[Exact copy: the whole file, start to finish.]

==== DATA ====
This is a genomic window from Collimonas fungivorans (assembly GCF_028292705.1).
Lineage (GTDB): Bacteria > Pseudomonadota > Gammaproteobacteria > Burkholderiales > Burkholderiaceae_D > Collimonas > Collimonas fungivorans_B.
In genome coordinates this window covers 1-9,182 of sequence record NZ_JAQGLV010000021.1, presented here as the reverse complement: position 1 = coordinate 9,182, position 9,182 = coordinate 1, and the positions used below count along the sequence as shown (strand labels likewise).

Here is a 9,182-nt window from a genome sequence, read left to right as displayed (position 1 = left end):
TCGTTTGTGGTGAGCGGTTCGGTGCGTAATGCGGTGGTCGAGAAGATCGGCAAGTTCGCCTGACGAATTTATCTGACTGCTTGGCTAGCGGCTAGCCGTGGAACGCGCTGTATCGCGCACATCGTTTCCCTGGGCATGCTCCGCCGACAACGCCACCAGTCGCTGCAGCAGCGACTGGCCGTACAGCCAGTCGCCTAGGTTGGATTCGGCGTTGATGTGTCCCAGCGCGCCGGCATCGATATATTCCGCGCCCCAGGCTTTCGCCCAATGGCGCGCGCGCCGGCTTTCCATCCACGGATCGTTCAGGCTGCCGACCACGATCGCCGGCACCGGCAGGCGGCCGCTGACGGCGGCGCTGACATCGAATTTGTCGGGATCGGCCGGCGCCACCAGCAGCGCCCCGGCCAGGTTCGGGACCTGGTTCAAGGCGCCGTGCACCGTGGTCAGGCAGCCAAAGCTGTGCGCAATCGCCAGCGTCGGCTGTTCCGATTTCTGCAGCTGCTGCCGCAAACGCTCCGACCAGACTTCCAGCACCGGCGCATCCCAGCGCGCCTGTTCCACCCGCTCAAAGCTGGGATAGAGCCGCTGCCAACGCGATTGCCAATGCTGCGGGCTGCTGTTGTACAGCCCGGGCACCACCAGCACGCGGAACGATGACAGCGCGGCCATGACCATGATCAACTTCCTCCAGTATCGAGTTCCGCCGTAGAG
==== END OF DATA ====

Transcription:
This is a genomic window from Collimonas fungivorans (assembly GCF_028292705.1).
Lineage (GTDB): Bacteria > Pseudomonadota > Gammaproteobacteria > Burkholderiales > Burkholderiaceae_D > Collimonas > Collimonas fungivorans_B.
In genome coordinates this window covers 1-9,182 of sequence record NZ_JAQGLV010000021.1, presented here as the reverse complement: position 1 = coordinate 9,182, position 9,182 = coordinate 1, and the positions used below count along the sequence as shown (strand labels likewise).

Here is a 9,182-nt window from a genome sequence, read left to right as displayed (position 1 = left end):
TCGTTTGTGGTGAGCGGTTCGGTGCGTAATGCGGTGGTCGAGAAGATCGGCAAGTTCGCCTGACGAATTTATCTGACTGCTTGGCTAGCGGCTAGCCGTGGAACGCGCTGTATCGCGCACATCGTTTCCCTGGGCATGCTCCGCCGACAACGCCACCAGTCGCTGCAGCAGCGACTGGCCGTACAGCCAGTCGCCTAGGTTGGATTCGGCGTTGATGTGTCCCAGCGCGCCGGCATCGATATATTCCGCGCCCCAGGCTTTCGCCCAATGGCGCGCGCGCCGGCTTTCCATCCACGGATCGTTCAGGCTGCCGACCACGATCGCCGGCACCGGCAGGCGGCCGCTGACGGCGGCGCTGACATCGAATTTGTCGGGATCGGCCGGCGCCACCAGCAGCGCCCCGGCCAGGTTCGGGACCTGGTTCAAGGCGCCGTGCACCGTGGTCAGGCAGCCAAAGCTGTGCGCAATCGCCAGCGTCGGCTGTTCCGATTTCTGCAGCTGCTGCCGCAAACGCTCCGACCAGACTTCCAGCACCGGCGCATCCCAGCGCGCCTGTTCCACCCGCTCAAAGCTGGGATAGAGCCGCTGCCAACGCGATTGCCAATGCTGCGGGCTGCTGTTGTACAGCCCGGGCACCACCAGCACGCGGAACGATGACAGCGCGGCCATGACCATGATCAACTTCCTCCAGTATCGAGTTCCGCCGTAGAG